As might be expected from the fact that the work related to rooms to be used in connection with the housing of a nuclear reactor, the wall, floor and ceiling coverings, the subject of this contract, were of unusual (called by some 'sophisticated') coverings, quite different from ordinary interior house paint. Nevertheless, we must view the case in light of the fact that GSA desired to have this building completed exactly as prescribed in the specifications; Blount Brothers Company undertook to complete it in accordance with the same specifications; and Dunbar assumed the obligation to perform those parts of the job as fell within its contract to furnish the coverings. Of course, as required by the statute, the contractor and all of the subcontractors, including Dunbar, gave a performance bond to guarantee 'all the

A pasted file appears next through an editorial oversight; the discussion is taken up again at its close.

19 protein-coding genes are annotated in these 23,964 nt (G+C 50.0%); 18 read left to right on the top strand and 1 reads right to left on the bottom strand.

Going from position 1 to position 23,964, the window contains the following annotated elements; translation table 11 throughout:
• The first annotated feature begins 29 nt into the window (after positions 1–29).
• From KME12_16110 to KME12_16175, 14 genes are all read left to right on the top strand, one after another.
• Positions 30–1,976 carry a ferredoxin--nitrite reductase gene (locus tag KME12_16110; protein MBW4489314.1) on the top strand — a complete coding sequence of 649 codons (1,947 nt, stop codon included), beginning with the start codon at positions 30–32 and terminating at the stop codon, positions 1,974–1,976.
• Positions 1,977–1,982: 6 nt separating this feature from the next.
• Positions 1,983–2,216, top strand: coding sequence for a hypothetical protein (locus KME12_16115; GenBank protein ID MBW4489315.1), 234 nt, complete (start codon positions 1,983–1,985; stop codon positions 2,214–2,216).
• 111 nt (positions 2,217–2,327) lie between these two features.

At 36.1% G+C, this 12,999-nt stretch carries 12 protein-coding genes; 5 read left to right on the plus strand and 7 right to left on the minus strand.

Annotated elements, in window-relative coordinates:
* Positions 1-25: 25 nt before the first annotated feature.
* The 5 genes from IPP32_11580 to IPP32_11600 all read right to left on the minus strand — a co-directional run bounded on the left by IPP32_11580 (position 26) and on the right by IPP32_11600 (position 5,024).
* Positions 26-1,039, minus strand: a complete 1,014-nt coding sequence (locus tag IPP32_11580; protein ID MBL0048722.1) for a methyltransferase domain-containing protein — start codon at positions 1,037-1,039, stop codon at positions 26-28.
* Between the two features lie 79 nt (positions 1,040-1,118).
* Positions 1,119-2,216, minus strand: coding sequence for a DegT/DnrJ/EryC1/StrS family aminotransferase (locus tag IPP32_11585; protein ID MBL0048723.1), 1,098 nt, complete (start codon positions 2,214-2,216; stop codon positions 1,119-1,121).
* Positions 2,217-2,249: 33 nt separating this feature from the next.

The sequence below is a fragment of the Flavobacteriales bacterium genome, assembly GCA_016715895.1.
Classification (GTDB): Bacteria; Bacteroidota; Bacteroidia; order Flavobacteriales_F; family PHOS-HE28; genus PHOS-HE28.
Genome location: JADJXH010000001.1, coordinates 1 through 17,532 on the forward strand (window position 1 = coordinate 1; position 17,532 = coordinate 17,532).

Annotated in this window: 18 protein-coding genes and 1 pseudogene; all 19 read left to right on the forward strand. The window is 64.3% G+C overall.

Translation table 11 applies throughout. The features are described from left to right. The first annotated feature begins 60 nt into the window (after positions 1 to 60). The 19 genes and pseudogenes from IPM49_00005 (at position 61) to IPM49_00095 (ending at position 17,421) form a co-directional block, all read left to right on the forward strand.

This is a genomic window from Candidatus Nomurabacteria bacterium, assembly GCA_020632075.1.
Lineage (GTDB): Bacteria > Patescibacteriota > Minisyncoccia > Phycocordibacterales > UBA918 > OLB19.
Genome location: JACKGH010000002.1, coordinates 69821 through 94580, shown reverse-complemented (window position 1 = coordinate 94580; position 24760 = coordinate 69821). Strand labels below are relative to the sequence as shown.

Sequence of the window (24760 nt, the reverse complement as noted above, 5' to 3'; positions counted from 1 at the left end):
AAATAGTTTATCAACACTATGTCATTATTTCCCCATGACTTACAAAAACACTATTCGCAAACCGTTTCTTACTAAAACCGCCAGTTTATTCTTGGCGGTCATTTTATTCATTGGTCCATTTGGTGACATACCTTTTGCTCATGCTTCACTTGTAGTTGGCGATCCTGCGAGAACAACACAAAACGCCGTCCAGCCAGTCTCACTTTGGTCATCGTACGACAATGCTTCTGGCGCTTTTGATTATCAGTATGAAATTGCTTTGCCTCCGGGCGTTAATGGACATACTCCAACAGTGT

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undertakings, covenants, terms, conditions, and agreements * * *' of their respective contracts.

The state of the briefs, referred to above, has made it necessary for us to read the entire transcript of the evidence and to study the more than one hundred documentary exhibits introduced on the trial on order to test the appellant's contention that through counsel's admission during the trial that Dunbar had not literally complied with each of the requirements of the subcontract, and in light of Mr. James Dunbar's testimony to the same effect, there was no substantial evidence of any fact which, if accepted as true, would legally excuse non-compliance with the written terms of the contract.